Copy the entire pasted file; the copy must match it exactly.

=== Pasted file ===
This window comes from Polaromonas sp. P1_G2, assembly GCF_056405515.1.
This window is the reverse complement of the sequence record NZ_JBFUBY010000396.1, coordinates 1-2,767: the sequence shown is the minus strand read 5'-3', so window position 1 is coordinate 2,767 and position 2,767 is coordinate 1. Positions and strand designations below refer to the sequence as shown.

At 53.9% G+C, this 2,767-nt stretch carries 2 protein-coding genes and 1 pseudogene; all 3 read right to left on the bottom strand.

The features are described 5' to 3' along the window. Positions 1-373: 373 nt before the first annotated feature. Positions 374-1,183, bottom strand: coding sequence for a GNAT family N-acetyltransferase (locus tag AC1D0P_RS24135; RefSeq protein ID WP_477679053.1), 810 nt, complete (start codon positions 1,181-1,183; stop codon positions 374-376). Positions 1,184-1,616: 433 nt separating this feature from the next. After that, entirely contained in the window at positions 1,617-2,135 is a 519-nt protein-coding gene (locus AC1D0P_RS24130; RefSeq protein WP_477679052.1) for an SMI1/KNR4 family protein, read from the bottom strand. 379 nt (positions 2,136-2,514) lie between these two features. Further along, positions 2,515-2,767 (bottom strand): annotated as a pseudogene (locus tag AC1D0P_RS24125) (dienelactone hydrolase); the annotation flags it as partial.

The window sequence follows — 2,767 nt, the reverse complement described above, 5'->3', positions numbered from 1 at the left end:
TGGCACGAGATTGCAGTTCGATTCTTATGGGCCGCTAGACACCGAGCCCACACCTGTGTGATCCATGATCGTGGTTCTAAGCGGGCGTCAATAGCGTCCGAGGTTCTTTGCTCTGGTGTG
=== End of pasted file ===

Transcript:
This window comes from Polaromonas sp. P1_G2, assembly GCF_056405515.1.
This window is the reverse complement of the sequence record NZ_JBFUBY010000396.1, coordinates 1-2,767: the sequence shown is the minus strand read 5'-3', so window position 1 is coordinate 2,767 and position 2,767 is coordinate 1. Positions and strand designations below refer to the sequence as shown.

At 53.9% G+C, this 2,767-nt stretch carries 2 protein-coding genes and 1 pseudogene; all 3 read right to left on the bottom strand.

The features are described 5' to 3' along the window. Positions 1-373: 373 nt before the first annotated feature. Positions 374-1,183, bottom strand: coding sequence for a GNAT family N-acetyltransferase (locus tag AC1D0P_RS24135; RefSeq protein ID WP_477679053.1), 810 nt, complete (start codon positions 1,181-1,183; stop codon positions 374-376). Positions 1,184-1,616: 433 nt separating this feature from the next. After that, entirely contained in the window at positions 1,617-2,135 is a 519-nt protein-coding gene (locus AC1D0P_RS24130; RefSeq protein WP_477679052.1) for an SMI1/KNR4 family protein, read from the bottom strand. 379 nt (positions 2,136-2,514) lie between these two features. Further along, positions 2,515-2,767 (bottom strand): annotated as a pseudogene (locus tag AC1D0P_RS24125) (dienelactone hydrolase); the annotation flags it as partial.

The window sequence follows — 2,767 nt, the reverse complement described above, 5'->3', positions numbered from 1 at the left end:
TGGCACGAGATTGCAGTTCGATTCTTATGGGCCGCTAGACACCGAGCCCACACCTGTGTGATCCATGATCGTGGTTCTAAGCGGGCGTCAATAGCGTCCGAGGTTCTTTGCTCTGGTGTG